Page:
- Written by Garry
- Created: 30 November 2014
Every now and again I get asked to help out with music at an early traditional service at one of the local churches here in Darwin. They called me in this morning, which surprised me little bit since it’s the first day of Advent, which is normally the sort of service that all the pianists and organists want in on. It seemed odd to me that none of their local musicians were making themselves available.
Well, it turns out this service only has one musician at the best of times, and she wasn’t available this week because she had three other services to prepare for. Well… okay. I can relate to that.
I also know why organists, pianists, synth operators and general keys related musicians all want to play Advent one. Two words:
In English it’s usually called “O Come, O Come Emmanuel,” which is fair enough because, seriously, who speaks Latin? The correct answer is no-one. It’s great fun to play on just about any keyboard, but especially on the pipe organ. Gradually building up the stops through the verses and then coupling in the pedals to play the last one in unison before hitting that final “Rejoice, Rejoice” with everything you’ve got is what pipe organs were designed for. Dubstep can bite me: nothing drops the bass like a thirty-two foot diapason. And finishing it all off with that awesome tierce de Picardy just adds sweet chili to the perfectly crafted basket of wedges and sour cream that is the traditional Advent One anthem.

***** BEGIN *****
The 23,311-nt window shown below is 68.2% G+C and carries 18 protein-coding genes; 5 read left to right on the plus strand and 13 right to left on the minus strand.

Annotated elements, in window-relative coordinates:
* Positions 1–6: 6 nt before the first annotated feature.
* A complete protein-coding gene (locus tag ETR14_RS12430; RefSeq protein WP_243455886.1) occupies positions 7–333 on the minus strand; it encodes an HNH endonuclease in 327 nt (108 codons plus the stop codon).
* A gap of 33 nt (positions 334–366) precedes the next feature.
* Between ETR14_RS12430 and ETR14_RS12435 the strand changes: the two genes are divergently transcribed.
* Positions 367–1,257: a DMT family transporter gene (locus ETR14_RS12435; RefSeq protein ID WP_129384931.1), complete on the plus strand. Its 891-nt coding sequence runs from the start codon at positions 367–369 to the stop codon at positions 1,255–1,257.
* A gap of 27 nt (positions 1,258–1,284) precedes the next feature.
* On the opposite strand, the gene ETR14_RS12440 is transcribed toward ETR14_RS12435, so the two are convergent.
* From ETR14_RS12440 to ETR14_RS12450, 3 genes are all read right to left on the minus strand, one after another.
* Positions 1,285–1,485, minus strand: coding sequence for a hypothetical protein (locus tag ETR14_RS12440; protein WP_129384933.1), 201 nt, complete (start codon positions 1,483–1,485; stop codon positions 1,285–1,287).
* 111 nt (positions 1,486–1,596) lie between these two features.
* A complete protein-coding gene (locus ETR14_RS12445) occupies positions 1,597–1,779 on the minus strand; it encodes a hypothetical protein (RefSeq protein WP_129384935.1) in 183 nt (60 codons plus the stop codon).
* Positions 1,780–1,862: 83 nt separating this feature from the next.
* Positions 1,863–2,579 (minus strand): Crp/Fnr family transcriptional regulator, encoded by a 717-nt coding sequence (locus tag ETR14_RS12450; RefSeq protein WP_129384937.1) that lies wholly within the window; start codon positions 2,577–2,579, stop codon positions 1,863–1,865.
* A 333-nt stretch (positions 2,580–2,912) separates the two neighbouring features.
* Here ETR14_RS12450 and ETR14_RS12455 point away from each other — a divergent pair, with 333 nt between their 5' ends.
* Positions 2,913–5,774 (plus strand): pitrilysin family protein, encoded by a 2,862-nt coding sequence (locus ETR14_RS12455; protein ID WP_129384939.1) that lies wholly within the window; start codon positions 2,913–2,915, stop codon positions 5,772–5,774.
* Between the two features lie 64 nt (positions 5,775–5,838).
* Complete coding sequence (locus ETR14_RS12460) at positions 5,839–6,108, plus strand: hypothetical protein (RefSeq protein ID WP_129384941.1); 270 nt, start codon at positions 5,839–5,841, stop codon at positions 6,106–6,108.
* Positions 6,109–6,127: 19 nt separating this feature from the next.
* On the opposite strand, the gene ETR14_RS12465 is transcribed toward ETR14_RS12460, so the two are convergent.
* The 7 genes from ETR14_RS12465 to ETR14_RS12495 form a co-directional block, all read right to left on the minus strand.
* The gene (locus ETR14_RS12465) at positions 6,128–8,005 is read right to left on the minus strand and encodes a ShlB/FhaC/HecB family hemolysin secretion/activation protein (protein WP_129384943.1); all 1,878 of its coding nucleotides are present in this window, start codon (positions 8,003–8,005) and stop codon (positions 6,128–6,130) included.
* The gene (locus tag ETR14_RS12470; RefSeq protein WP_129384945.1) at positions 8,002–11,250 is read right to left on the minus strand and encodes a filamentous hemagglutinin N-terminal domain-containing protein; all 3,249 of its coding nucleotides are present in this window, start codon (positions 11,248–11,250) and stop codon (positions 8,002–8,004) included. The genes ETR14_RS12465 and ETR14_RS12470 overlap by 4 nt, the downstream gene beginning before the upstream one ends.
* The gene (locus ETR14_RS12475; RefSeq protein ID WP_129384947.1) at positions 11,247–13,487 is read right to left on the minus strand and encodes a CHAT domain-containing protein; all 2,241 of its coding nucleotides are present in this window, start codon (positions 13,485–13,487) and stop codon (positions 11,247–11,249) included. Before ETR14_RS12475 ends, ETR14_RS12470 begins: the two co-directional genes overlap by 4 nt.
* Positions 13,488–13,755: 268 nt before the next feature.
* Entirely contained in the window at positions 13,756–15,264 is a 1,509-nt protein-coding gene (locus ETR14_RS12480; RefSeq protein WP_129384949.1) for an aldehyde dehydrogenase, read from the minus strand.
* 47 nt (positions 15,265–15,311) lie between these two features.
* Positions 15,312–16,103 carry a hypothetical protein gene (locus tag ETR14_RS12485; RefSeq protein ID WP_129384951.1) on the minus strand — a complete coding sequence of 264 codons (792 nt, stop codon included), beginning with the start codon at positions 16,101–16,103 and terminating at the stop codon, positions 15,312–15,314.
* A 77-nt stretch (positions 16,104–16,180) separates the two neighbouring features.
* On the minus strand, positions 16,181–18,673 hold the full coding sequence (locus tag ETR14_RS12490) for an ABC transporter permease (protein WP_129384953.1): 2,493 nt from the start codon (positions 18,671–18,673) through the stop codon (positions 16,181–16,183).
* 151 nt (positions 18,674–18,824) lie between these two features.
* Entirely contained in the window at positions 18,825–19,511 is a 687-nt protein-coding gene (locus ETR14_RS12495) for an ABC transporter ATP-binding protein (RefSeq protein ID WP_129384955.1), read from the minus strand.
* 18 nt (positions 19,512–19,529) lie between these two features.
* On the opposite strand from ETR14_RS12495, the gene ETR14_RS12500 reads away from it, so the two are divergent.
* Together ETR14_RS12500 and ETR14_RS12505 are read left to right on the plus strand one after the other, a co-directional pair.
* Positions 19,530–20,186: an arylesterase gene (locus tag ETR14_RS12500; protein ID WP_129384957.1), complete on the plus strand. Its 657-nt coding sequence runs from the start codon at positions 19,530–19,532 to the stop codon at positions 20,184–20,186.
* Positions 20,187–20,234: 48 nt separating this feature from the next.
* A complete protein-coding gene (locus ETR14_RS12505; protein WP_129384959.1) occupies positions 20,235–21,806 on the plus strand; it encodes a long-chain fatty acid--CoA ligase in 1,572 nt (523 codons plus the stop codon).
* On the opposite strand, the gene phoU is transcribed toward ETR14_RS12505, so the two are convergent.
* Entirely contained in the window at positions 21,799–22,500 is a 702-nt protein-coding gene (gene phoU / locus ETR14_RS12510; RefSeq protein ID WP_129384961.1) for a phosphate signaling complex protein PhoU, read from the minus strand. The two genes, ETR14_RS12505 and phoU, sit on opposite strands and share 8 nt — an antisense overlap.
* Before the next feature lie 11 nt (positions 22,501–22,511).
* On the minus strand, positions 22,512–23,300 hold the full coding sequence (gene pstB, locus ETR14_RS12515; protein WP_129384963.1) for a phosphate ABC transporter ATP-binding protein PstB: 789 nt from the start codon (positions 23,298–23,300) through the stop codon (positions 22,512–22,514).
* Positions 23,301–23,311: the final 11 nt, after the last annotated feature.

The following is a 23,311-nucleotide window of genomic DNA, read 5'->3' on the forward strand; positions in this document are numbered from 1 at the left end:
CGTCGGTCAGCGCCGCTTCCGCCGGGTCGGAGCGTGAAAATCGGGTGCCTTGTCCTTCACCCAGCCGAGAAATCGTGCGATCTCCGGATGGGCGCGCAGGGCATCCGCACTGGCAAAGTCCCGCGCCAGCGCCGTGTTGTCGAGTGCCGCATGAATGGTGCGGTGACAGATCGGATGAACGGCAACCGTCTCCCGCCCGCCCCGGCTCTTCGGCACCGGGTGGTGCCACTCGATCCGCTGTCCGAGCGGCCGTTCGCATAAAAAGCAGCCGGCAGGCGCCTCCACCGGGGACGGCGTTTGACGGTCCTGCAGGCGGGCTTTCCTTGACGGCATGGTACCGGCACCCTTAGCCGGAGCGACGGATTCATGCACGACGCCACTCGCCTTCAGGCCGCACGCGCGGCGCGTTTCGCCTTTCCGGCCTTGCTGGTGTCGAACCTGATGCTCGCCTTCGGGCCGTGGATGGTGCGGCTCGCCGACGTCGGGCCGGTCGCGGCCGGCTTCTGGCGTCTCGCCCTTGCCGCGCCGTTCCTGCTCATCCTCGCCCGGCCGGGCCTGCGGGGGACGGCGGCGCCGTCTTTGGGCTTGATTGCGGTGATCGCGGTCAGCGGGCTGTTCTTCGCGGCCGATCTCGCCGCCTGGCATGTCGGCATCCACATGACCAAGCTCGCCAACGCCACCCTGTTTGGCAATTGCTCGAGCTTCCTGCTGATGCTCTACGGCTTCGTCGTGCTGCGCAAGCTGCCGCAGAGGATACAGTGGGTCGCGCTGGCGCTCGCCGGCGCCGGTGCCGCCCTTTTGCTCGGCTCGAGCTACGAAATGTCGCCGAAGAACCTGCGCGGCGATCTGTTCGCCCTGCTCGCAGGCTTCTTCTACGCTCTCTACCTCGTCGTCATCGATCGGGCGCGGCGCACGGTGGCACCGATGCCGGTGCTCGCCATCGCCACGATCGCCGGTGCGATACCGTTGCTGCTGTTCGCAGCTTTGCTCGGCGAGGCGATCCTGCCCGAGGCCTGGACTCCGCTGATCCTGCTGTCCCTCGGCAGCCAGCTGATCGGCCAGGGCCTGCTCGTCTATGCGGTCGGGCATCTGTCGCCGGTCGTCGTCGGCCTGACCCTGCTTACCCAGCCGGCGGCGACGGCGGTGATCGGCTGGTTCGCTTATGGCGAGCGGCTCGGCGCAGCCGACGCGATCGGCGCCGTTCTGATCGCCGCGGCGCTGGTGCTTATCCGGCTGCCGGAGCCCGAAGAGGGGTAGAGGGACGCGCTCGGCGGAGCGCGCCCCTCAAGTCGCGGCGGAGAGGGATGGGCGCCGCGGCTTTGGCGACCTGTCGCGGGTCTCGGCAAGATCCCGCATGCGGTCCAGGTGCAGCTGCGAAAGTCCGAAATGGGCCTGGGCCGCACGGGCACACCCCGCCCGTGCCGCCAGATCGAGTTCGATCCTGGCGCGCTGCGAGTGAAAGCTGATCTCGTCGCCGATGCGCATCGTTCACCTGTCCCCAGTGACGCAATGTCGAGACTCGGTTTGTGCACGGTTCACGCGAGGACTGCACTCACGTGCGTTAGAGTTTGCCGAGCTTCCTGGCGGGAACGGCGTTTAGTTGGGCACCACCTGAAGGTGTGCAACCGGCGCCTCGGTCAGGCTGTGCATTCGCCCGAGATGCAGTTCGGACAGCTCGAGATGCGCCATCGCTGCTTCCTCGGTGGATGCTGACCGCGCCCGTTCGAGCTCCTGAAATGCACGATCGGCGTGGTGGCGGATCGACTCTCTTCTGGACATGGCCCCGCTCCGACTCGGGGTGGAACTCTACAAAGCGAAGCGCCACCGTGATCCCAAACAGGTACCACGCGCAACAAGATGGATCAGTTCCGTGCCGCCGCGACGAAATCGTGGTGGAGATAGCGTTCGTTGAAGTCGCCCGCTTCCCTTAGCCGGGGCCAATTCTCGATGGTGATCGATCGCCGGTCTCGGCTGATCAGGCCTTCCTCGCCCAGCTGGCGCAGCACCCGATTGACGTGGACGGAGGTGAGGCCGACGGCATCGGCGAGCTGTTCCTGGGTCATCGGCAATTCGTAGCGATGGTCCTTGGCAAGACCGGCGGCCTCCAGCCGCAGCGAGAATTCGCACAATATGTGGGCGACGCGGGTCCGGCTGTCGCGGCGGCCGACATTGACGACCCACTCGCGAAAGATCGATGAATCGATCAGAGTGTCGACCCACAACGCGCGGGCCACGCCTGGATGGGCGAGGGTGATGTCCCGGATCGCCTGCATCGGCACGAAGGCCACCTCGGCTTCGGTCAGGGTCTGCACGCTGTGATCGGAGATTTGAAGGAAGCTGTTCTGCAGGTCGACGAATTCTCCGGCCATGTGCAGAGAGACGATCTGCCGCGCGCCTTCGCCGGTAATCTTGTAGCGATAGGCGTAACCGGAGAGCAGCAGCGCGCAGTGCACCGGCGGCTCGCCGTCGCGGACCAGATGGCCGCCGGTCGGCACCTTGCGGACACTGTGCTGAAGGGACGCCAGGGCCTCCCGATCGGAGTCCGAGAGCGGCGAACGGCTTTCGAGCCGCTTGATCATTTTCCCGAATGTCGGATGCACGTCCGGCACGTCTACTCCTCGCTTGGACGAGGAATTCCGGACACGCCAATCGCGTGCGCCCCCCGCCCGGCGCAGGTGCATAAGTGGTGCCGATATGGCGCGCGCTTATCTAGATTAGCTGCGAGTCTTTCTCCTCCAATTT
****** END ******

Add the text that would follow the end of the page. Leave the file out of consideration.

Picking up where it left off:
Unfortunately, I didn’t have a pipe organ at this service, just a sadly and indeed criminally neglected old upright piano. It’s been in that church for at least twenty years, and I remember playing it as a teenager in its glory days. Its current state is a pitiful shadow of what it once was. Increasingly the same could be said of my own skills on the piano. I really need to practice more or in twenty years I’ll be every bit an indictment on neglect as the poor piano itself is.
The service itself was a “traditional” service, which in Darwin tends to mean a service for old people who won’t be having with this new-fangled praise and worship nonsense. Four hymn sandwich for me, thanks very much. Hold the mustard. Some of the parishioners were in a worse state than the piano.
But you know what? They still sang their lungs out when we got to the last chorus, which was a whole lot better than my super trendy young adults and families service managed later that same Sunday. We didn't sing it at all, because no-one pays the slgihtest attention to the liturgical calendar anymore. Philistines!
Rejoice! Rejoice! Emmanuel
Shall come to thee O Israel.
Make of that what you will.
Garry with 2 Rs